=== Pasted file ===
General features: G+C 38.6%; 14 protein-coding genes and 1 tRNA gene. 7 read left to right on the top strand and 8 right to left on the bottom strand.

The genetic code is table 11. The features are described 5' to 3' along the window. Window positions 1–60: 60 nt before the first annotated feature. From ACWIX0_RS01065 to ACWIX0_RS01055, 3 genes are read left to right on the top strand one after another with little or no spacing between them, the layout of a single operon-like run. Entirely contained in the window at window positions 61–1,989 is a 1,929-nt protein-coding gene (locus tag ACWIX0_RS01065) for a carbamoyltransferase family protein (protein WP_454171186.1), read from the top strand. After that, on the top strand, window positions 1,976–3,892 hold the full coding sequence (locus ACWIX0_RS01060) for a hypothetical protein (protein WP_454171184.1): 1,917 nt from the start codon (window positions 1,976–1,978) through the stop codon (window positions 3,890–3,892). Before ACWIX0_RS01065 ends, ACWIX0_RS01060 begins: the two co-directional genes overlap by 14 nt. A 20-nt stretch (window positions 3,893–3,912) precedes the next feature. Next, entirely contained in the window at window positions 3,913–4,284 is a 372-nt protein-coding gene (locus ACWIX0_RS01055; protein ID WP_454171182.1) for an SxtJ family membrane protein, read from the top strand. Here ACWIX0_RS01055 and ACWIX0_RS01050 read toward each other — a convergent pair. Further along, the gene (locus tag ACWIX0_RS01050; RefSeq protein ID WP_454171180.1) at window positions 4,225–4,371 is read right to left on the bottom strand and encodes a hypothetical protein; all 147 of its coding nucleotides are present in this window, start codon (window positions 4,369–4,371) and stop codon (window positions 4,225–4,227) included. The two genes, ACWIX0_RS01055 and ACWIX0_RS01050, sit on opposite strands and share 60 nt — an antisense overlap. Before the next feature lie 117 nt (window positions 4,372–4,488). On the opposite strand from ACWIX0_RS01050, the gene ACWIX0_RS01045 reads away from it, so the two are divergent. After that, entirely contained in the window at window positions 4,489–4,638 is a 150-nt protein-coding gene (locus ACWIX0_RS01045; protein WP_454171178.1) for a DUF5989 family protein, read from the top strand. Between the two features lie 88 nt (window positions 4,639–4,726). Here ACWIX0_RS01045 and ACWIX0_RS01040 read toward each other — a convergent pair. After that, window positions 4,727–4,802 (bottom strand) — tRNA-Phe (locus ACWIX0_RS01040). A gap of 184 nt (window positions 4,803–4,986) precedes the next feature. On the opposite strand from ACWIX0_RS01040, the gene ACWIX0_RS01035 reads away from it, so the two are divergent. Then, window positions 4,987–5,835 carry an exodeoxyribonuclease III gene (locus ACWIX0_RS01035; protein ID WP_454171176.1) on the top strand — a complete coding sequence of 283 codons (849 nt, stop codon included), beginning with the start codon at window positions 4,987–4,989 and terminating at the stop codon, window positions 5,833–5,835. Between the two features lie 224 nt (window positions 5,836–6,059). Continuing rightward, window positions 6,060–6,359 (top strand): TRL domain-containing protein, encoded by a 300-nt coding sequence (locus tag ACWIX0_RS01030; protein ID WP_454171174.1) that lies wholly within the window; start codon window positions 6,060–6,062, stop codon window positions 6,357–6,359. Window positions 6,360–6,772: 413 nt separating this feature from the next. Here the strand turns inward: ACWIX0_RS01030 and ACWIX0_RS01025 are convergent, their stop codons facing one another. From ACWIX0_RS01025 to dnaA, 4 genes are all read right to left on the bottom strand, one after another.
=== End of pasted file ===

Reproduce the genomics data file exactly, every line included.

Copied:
General features: G+C 38.6%; 14 protein-coding genes and 1 tRNA gene. 7 read left to right on the top strand and 8 right to left on the bottom strand.

The genetic code is table 11. The features are described 5' to 3' along the window. Window positions 1–60: 60 nt before the first annotated feature. From ACWIX0_RS01065 to ACWIX0_RS01055, 3 genes are read left to right on the top strand one after another with little or no spacing between them, the layout of a single operon-like run. Entirely contained in the window at window positions 61–1,989 is a 1,929-nt protein-coding gene (locus tag ACWIX0_RS01065) for a carbamoyltransferase family protein (protein WP_454171186.1), read from the top strand. After that, on the top strand, window positions 1,976–3,892 hold the full coding sequence (locus ACWIX0_RS01060) for a hypothetical protein (protein WP_454171184.1): 1,917 nt from the start codon (window positions 1,976–1,978) through the stop codon (window positions 3,890–3,892). Before ACWIX0_RS01065 ends, ACWIX0_RS01060 begins: the two co-directional genes overlap by 14 nt. A 20-nt stretch (window positions 3,893–3,912) precedes the next feature. Next, entirely contained in the window at window positions 3,913–4,284 is a 372-nt protein-coding gene (locus ACWIX0_RS01055; protein ID WP_454171182.1) for an SxtJ family membrane protein, read from the top strand. Here ACWIX0_RS01055 and ACWIX0_RS01050 read toward each other — a convergent pair. Further along, the gene (locus tag ACWIX0_RS01050; RefSeq protein ID WP_454171180.1) at window positions 4,225–4,371 is read right to left on the bottom strand and encodes a hypothetical protein; all 147 of its coding nucleotides are present in this window, start codon (window positions 4,369–4,371) and stop codon (window positions 4,225–4,227) included. The two genes, ACWIX0_RS01055 and ACWIX0_RS01050, sit on opposite strands and share 60 nt — an antisense overlap. Before the next feature lie 117 nt (window positions 4,372–4,488). On the opposite strand from ACWIX0_RS01050, the gene ACWIX0_RS01045 reads away from it, so the two are divergent. After that, entirely contained in the window at window positions 4,489–4,638 is a 150-nt protein-coding gene (locus ACWIX0_RS01045; protein WP_454171178.1) for a DUF5989 family protein, read from the top strand. Between the two features lie 88 nt (window positions 4,639–4,726). Here ACWIX0_RS01045 and ACWIX0_RS01040 read toward each other — a convergent pair. After that, window positions 4,727–4,802 (bottom strand) — tRNA-Phe (locus ACWIX0_RS01040). A gap of 184 nt (window positions 4,803–4,986) precedes the next feature. On the opposite strand from ACWIX0_RS01040, the gene ACWIX0_RS01035 reads away from it, so the two are divergent. Then, window positions 4,987–5,835 carry an exodeoxyribonuclease III gene (locus ACWIX0_RS01035; protein ID WP_454171176.1) on the top strand — a complete coding sequence of 283 codons (849 nt, stop codon included), beginning with the start codon at window positions 4,987–4,989 and terminating at the stop codon, window positions 5,833–5,835. Between the two features lie 224 nt (window positions 5,836–6,059). Continuing rightward, window positions 6,060–6,359 (top strand): TRL domain-containing protein, encoded by a 300-nt coding sequence (locus tag ACWIX0_RS01030; protein ID WP_454171174.1) that lies wholly within the window; start codon window positions 6,060–6,062, stop codon window positions 6,357–6,359. Window positions 6,360–6,772: 413 nt separating this feature from the next. Here the strand turns inward: ACWIX0_RS01030 and ACWIX0_RS01025 are convergent, their stop codons facing one another. From ACWIX0_RS01025 to dnaA, 4 genes are all read right to left on the bottom strand, one after another.